Fulgoroid planthoppers (order Hemiptera, superfamily Fulgoroidea) are relatively small insects with the adults seldom measuring more than around 1/4" in length. The early instar nymphs (immatures) of many species congregate in groups, or "colonies," and are usually obscured by a dense cloak of tangled waxy, white, cotton-like "fluff."
It's common for fluffy-cloaked planthopper nymphs to be mistaken for more serious pests like mealybugs or woolly aphids. I recently received an e-mail message asking if the attached pictures of planthoppers were cottony maple scale (Pulvinaria innumerabilis).
The fluff repeals water and is thought to protect the nymphs from predators. Imagine a lady beetle intent on a planthopper snack coming away with nothing but a mouthful of waxy fluff.
If the fluff doesn't work, the nymphs can hop impressive distances to live another day; thus the "hopper" in the common name. Exactly how they hop was revealed in a fascinating paper published in 2013 in the journal Science (Burrows, M. and G. Sutton, "Interacting Gears Synchronize Propulsive Leg Movements in a Jumping Insect," Vol. 341, Issue 6151, pp. 1254-1256).
The authors provide a rich description of both the jumping mechanism and the mechanics: The nymphs, but not adults, have a row of cuticular gear (cog) teeth around the curved medial surfaces of their two hindleg trochantera. The gear teeth on one trochanter engaged with and sequentially moved past those on the other trochanter during the preparatory cocking and the propulsive phases of jumping. Close registration between the gears ensured that both hindlegs moved at the same angular velocities to propel the body without yaw rotation. At the final molt to adulthood, this synchronization mechanism is jettisoned.
So, the adults can't jump. Their defense appears to be mimicking plant parts and slowly creeping along so as not to attract attention. In fact, the adults and immatures nymphs look and behave so differently there could be a challenge with identification by not connecting the immatures with the adults, and vice versa.
The adults of many species have broadly triangular-shaped front wings that they hold tent-like over their abdomens. The adults are commonly found resting on plant stems and are often mistaken for moths.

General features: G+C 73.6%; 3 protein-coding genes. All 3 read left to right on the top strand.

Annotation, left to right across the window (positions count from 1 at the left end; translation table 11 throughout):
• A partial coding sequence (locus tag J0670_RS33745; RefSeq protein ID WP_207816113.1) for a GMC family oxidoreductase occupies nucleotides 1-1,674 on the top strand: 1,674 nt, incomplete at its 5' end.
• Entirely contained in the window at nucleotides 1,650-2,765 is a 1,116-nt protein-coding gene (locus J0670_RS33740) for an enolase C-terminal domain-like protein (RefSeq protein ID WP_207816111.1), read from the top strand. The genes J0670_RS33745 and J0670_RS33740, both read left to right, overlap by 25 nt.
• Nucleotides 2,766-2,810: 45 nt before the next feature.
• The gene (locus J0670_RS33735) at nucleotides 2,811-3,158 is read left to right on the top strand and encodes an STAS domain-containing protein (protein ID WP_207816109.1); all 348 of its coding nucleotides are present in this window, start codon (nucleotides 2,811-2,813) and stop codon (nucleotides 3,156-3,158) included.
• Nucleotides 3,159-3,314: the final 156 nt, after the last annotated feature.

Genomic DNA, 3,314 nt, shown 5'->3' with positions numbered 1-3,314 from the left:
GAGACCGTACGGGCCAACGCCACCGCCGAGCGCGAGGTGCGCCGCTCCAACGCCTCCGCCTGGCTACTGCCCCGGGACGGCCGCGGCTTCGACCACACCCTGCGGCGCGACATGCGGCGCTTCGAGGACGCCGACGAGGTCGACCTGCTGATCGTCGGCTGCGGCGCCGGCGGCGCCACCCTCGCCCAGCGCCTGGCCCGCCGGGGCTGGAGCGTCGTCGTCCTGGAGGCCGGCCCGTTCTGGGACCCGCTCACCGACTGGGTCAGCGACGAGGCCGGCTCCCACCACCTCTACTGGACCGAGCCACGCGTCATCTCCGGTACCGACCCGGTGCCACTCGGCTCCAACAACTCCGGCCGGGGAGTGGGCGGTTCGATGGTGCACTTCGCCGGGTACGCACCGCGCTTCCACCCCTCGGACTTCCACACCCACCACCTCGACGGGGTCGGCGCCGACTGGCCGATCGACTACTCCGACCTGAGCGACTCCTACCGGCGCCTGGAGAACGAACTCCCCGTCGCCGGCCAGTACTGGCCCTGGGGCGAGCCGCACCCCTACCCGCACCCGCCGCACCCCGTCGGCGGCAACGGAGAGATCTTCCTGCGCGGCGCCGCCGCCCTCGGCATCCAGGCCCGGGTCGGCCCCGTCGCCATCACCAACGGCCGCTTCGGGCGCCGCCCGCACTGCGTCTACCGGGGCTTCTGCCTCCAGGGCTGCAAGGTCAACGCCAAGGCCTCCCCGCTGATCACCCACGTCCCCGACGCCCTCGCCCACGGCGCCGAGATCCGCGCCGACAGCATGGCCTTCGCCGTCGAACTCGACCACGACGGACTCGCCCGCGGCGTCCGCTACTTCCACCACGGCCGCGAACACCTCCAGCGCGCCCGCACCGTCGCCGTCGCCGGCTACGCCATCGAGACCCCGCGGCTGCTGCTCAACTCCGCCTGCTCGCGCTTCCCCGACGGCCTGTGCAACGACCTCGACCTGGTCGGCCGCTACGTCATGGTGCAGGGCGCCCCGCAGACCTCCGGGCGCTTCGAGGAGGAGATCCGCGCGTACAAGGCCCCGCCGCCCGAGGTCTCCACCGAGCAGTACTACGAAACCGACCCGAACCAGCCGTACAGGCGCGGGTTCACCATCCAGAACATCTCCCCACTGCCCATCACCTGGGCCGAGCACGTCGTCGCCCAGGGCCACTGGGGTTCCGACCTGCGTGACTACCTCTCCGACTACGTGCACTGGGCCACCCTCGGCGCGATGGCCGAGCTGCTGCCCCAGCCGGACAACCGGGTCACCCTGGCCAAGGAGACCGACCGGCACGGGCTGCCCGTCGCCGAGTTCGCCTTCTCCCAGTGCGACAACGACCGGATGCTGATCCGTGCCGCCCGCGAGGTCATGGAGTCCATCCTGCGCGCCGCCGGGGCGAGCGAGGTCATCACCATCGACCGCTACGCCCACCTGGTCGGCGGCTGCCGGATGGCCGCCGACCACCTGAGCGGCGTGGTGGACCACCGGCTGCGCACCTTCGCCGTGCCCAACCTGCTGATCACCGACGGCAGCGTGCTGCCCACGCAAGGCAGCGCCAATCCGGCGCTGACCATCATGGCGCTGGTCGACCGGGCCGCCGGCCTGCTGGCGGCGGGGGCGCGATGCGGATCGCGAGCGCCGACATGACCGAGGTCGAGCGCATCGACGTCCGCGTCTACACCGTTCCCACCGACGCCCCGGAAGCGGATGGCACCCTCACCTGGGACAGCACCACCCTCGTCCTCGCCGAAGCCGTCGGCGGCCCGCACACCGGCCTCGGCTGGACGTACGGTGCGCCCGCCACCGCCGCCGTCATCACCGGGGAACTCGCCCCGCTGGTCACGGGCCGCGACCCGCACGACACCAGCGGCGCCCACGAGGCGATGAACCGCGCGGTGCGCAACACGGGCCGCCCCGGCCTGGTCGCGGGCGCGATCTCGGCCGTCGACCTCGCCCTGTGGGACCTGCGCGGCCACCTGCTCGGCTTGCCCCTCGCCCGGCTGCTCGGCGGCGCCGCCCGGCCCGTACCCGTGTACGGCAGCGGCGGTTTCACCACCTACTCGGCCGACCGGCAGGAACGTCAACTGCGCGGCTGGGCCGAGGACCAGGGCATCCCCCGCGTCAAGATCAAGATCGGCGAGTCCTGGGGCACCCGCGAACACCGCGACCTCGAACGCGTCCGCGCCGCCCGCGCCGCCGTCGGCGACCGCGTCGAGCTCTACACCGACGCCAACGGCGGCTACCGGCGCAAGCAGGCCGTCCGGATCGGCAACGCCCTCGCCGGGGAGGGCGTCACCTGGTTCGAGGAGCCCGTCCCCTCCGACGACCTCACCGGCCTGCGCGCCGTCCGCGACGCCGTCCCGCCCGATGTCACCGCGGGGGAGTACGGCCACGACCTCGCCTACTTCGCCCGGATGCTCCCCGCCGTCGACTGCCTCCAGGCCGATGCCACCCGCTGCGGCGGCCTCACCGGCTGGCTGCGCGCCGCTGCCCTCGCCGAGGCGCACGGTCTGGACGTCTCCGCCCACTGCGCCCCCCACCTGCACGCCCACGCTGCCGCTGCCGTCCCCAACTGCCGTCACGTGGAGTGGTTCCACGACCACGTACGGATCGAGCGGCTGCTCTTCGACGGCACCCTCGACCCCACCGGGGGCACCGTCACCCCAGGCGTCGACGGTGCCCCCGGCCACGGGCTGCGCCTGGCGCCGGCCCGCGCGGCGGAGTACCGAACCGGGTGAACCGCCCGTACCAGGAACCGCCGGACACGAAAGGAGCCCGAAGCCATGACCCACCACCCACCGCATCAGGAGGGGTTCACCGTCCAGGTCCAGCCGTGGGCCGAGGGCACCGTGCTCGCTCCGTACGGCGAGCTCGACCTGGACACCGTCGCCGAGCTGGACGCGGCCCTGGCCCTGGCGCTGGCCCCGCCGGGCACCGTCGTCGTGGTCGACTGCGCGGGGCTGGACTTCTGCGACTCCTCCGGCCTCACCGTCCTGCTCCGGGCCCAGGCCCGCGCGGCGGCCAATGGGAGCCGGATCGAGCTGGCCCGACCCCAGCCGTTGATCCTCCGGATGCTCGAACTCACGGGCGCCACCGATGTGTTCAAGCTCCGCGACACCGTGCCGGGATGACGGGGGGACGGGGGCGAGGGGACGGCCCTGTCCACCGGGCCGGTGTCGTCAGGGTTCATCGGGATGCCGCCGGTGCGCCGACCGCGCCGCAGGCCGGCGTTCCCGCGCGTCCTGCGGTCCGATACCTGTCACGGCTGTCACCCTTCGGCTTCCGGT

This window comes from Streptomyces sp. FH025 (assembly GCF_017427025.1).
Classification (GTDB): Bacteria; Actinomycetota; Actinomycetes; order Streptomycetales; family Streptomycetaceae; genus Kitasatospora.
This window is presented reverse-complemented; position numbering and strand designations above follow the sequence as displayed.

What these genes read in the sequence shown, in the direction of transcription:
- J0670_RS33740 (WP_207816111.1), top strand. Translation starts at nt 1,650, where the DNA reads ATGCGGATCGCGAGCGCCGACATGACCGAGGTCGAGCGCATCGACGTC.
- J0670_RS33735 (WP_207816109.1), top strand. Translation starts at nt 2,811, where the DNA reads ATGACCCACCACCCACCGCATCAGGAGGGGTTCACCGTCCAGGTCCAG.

Early instar nymphs are imbedded within a profuse mass of white fluff but can be revealed by carefully removing the flocculent material. The light green nymphs vaguely resemble airplanes with the wing pads angled backward like the swept wings of a jet. Late instar nymphs look like some form of Star Wars troop vehicle with tufts of white filaments streaming behind.
Clusters of planthopper nymphs are appearing on plants in southwest Ohio. The citrus planthopper (Metcalfa pruinosa) is one of the most frequently encountered planthoppers in our state. It ranges throughout the eastern U.S. and feeds on citrus in Florida which accounts for its common name.
Planthoppers are most commonly found in woodlands, but will occasionally creep up the stems of plants in landscapes as well as vegetable gardens. They are most often found near the ground; however, it is not unusual to find them several feet off the ground on the stems of trees and shrubs growing in dense shade.
Like their aphid, mealybug, and soft-scale cousins, planthopper adults and nymphs use their piercing-sucking mouthparts into phloem vessels to tap plant sap. They discharge the excess sugar-rich liquid from their anus in the form of a sticky, sugar fluid called "honeydew" which can become colonized by black sooty molds.
Planthoppers seldom rise above the status of nuisance pests. However, the collective sap-sucking damage produced by high populations of nymphs may stunt new growth.
If control is required, the nymphs can be washed from plant stems using a coarse stream of water from a garden hose which will also wash away the white "fluff." Insecticide applications are seldom warranted, but if needed, insecticidal soap applications are highly effective and will preserve the hopper's natural enemies.